“Our models show there is no chance of water”

 

 


Tue, 12/04/2012 - 02:01 | Link to Comment prains
prains's picture

Not only is it a cult but a place to propogate psuedo science as fact when really it is nothing but fiction. All parties are intended to act rationally and in their best interest. "Best interest" they got right, the rational part has fucked any model these wankers have ever dreamed up. Really all economic models should be based on tit for tat, winner take all and then we're talking reality.

Mon, 12/03/2012 - 21:08 | Link to Comment fiddy pence haf...
fiddy pence haff pound's picture

to paraphrase Dilbert, I wonder when Haldane became a Communist.

Seriously though. He knew he was getting turfed out for the GS man.

they tried to pin the Lie bore stuff on him, just to scare him off.

 

Mon, 12/03/2012 - 21:10 | Link to Comment fiddy pence haf...
fiddy pence haff pound's picture

walk towards the light Andrew. Oh, it's an oncoming train!

Mon, 12/03/2012 - 21:26 | Link to Comment BeagleOne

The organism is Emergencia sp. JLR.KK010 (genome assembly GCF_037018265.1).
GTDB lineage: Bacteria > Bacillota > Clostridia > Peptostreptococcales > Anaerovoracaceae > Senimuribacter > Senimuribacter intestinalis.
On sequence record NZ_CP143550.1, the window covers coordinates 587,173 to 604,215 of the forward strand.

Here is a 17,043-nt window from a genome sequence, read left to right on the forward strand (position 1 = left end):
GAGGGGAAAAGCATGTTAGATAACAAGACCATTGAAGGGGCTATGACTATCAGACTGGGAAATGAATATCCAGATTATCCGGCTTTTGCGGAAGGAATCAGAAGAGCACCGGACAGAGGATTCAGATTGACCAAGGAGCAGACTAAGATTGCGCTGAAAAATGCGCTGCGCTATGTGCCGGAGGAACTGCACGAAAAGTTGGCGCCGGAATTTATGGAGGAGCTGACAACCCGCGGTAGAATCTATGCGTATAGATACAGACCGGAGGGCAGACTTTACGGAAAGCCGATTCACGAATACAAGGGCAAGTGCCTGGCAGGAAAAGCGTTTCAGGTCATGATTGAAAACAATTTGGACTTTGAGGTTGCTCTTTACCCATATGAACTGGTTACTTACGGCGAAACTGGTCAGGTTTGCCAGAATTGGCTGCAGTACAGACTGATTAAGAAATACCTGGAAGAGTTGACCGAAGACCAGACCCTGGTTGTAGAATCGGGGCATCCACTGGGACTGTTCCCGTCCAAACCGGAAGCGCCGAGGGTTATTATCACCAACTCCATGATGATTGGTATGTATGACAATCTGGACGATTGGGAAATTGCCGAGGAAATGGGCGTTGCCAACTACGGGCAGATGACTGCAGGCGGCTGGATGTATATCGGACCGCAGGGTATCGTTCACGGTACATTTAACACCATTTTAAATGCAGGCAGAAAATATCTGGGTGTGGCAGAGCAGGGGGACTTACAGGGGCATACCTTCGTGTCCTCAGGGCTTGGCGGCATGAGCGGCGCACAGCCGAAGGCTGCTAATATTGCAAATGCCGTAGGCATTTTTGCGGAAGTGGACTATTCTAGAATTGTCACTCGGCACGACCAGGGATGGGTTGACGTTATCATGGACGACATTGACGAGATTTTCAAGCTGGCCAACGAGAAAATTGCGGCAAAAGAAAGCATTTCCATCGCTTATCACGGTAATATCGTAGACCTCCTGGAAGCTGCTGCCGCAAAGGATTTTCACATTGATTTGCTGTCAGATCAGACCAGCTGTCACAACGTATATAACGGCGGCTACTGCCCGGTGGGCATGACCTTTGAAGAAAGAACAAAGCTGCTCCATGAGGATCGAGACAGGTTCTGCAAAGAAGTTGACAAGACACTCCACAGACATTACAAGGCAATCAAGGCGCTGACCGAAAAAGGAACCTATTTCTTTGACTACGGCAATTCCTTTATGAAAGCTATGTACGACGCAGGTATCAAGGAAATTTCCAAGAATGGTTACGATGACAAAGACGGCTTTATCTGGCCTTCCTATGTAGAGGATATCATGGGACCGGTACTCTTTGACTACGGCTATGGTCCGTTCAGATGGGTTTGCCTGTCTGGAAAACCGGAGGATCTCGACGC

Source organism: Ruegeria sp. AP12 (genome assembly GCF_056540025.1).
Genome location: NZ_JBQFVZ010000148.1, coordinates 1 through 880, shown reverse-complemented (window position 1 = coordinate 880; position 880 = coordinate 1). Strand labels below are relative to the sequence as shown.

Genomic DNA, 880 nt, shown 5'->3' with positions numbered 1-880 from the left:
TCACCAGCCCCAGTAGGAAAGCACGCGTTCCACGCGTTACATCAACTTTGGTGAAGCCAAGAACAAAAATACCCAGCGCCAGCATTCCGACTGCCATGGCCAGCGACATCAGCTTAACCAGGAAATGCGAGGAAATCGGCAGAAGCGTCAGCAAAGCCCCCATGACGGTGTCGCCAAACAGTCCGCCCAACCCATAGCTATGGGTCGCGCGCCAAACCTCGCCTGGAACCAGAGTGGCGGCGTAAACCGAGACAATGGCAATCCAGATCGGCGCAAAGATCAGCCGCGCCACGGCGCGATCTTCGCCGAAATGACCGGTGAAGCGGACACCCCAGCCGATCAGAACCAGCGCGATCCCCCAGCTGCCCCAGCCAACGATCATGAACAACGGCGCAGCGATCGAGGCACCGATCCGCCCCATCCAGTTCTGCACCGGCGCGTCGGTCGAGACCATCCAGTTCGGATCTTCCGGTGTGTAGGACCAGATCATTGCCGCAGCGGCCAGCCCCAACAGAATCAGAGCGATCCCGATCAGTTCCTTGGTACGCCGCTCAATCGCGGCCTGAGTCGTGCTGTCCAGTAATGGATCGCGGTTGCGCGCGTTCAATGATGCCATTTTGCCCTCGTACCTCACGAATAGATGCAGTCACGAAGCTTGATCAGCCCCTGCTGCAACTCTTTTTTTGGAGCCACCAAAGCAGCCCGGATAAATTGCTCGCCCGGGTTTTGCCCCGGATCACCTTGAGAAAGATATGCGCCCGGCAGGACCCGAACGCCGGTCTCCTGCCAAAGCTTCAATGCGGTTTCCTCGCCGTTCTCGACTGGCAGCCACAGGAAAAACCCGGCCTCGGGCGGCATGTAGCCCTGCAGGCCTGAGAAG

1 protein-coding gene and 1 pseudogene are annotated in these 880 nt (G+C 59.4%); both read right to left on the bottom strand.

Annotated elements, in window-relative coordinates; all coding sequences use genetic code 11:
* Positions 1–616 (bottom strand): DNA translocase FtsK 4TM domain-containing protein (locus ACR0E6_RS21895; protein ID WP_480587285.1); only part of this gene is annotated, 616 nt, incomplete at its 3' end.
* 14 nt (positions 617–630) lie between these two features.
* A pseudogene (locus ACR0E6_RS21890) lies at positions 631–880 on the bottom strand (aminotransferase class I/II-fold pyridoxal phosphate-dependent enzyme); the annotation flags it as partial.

BeagleOne's picture

That MOFO looks like Donald Rumsfeld...

Tue, 12/04/2012 - 01:13 | Link to Comment RECISION
RECISION's picture

So, we don't even need to actually hold the War anymore.... 

Why go to all that effort afterall?

We can now just go directly to the end game through central bank accounting.

Tue, 12/04/2012 - 01:16 | Link to Comment TwoHoot
TwoHoot's picture

"After all, if only enough money is unleashed on the world (and by unleashed we mean diluted because banks may print 1s and 0s indicative of money, they can never create real wealth and asset productivity), all should be well."

You can't make tortillas out of digital 1s and 0s? What will we eat?

 

Tue, 12/04/2012 - 01:33 | Link to Comment AldoHux_IV
AldoHux_IV's picture

First North Korea finds a unicorn and now a central banker with some actual insight and truthiness... UNPOSSIBLE.